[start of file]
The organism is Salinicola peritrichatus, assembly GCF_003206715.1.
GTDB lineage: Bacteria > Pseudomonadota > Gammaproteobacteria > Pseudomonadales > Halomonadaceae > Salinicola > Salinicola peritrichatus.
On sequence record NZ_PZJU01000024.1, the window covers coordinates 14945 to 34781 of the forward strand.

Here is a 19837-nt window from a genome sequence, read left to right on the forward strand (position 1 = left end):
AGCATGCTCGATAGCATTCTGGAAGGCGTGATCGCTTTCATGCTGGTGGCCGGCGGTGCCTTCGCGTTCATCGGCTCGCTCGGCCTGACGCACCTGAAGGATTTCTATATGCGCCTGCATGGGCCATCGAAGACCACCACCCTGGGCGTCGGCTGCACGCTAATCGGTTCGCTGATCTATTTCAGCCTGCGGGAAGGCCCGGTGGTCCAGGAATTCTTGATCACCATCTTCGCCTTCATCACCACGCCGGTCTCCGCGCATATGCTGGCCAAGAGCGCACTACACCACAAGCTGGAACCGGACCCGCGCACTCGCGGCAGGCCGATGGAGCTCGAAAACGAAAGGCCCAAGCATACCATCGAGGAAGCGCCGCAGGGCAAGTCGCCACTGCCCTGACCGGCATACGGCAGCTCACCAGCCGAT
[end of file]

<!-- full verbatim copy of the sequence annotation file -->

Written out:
The organism is Salinicola peritrichatus, assembly GCF_003206715.1.
GTDB lineage: Bacteria > Pseudomonadota > Gammaproteobacteria > Pseudomonadales > Halomonadaceae > Salinicola > Salinicola peritrichatus.
On sequence record NZ_PZJU01000024.1, the window covers coordinates 14945 to 34781 of the forward strand.

Here is a 19837-nt window from a genome sequence, read left to right on the forward strand (position 1 = left end):
AGCATGCTCGATAGCATTCTGGAAGGCGTGATCGCTTTCATGCTGGTGGCCGGCGGTGCCTTCGCGTTCATCGGCTCGCTCGGCCTGACGCACCTGAAGGATTTCTATATGCGCCTGCATGGGCCATCGAAGACCACCACCCTGGGCGTCGGCTGCACGCTAATCGGTTCGCTGATCTATTTCAGCCTGCGGGAAGGCCCGGTGGTCCAGGAATTCTTGATCACCATCTTCGCCTTCATCACCACGCCGGTCTCCGCGCATATGCTGGCCAAGAGCGCACTACACCACAAGCTGGAACCGGACCCGCGCACTCGCGGCAGGCCGATGGAGCTCGAAAACGAAAGGCCCAAGCATACCATCGAGGAAGCGCCGCAGGGCAAGTCGCCACTGCCCTGACCGGCATACGGCAGCTCACCAGCCGAT